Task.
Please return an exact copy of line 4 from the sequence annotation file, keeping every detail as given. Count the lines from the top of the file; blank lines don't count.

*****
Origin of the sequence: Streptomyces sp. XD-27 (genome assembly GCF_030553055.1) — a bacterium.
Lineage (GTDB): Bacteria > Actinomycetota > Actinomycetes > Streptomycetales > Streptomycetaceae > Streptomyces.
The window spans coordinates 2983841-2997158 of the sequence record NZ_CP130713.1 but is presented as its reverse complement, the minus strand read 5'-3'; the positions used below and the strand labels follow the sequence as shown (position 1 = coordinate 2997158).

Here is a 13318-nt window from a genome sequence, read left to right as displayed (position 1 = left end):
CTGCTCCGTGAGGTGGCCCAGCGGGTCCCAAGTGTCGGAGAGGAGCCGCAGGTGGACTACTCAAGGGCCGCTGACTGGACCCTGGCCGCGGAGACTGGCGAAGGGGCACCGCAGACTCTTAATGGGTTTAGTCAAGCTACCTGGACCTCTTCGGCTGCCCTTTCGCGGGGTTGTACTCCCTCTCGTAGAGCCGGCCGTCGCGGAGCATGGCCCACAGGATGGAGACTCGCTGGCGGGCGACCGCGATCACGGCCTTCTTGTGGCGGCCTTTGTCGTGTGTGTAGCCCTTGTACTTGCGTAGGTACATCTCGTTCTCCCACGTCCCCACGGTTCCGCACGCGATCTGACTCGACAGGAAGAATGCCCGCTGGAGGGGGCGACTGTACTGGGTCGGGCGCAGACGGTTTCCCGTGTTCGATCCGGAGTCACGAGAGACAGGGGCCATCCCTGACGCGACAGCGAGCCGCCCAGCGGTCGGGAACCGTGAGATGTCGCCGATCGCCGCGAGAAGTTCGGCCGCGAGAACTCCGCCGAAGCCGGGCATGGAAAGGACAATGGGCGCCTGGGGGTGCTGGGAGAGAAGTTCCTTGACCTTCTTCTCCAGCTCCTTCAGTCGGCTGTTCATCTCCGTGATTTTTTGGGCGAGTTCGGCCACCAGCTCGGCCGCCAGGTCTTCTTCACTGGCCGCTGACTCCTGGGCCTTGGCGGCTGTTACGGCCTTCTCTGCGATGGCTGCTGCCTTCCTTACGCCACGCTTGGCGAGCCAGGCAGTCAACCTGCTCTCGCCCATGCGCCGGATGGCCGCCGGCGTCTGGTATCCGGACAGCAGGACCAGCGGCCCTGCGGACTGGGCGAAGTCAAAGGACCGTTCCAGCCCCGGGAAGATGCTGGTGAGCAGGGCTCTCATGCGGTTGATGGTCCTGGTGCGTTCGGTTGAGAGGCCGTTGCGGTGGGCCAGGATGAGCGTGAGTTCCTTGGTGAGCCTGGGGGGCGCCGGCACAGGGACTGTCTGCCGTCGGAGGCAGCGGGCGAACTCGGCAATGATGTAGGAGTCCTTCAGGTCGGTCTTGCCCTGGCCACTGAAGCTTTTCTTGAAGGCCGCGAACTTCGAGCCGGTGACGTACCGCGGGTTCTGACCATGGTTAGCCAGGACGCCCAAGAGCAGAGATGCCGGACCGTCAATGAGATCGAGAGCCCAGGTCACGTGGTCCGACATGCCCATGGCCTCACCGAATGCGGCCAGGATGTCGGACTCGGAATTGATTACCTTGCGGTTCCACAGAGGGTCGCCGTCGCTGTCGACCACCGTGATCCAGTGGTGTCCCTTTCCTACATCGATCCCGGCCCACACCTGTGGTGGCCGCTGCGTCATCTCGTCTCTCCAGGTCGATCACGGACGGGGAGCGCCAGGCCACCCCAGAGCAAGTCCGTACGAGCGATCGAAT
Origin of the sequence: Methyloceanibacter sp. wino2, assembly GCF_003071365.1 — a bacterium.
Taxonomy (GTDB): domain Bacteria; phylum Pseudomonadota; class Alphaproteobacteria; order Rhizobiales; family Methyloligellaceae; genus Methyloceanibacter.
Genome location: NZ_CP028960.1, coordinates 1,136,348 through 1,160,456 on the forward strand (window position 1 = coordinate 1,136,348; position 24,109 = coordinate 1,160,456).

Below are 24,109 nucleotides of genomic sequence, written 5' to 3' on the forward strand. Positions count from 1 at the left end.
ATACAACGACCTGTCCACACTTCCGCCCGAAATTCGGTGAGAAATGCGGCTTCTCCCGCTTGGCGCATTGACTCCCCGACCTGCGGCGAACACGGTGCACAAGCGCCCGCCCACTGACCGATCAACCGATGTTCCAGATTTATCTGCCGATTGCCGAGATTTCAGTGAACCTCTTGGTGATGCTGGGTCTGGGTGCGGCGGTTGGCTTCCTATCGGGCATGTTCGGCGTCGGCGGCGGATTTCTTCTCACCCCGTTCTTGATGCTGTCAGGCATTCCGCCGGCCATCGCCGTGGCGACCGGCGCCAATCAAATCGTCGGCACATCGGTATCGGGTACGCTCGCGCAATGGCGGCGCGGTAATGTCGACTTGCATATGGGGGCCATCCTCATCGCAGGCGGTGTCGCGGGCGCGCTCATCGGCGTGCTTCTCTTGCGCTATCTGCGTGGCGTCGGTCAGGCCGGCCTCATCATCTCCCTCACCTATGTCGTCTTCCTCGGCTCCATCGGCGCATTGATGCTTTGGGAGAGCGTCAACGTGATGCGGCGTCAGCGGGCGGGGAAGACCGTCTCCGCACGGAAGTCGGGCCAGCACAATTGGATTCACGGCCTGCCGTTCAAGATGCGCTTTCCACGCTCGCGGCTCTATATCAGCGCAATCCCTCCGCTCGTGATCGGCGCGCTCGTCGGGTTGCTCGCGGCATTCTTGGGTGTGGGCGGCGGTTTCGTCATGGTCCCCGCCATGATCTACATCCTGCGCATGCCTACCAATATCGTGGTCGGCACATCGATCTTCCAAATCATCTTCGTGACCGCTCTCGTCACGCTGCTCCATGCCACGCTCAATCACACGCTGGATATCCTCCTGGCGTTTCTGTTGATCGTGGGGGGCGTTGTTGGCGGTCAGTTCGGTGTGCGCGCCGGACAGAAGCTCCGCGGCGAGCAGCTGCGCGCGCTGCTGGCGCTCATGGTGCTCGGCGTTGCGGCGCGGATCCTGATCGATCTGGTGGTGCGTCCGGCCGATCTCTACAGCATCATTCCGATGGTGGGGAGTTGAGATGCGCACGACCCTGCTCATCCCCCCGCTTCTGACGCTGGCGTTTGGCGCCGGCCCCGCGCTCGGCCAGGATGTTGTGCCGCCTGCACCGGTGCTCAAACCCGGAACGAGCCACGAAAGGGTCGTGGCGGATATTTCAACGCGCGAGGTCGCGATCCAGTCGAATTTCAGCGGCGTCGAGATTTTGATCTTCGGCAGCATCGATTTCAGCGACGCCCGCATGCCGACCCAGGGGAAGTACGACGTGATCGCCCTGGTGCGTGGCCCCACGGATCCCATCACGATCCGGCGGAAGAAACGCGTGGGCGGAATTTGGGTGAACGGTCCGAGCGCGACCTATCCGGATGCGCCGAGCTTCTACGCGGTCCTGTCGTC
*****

Here is a 13318-nt window from a genome sequence, read left to right as displayed (position 1 = left end):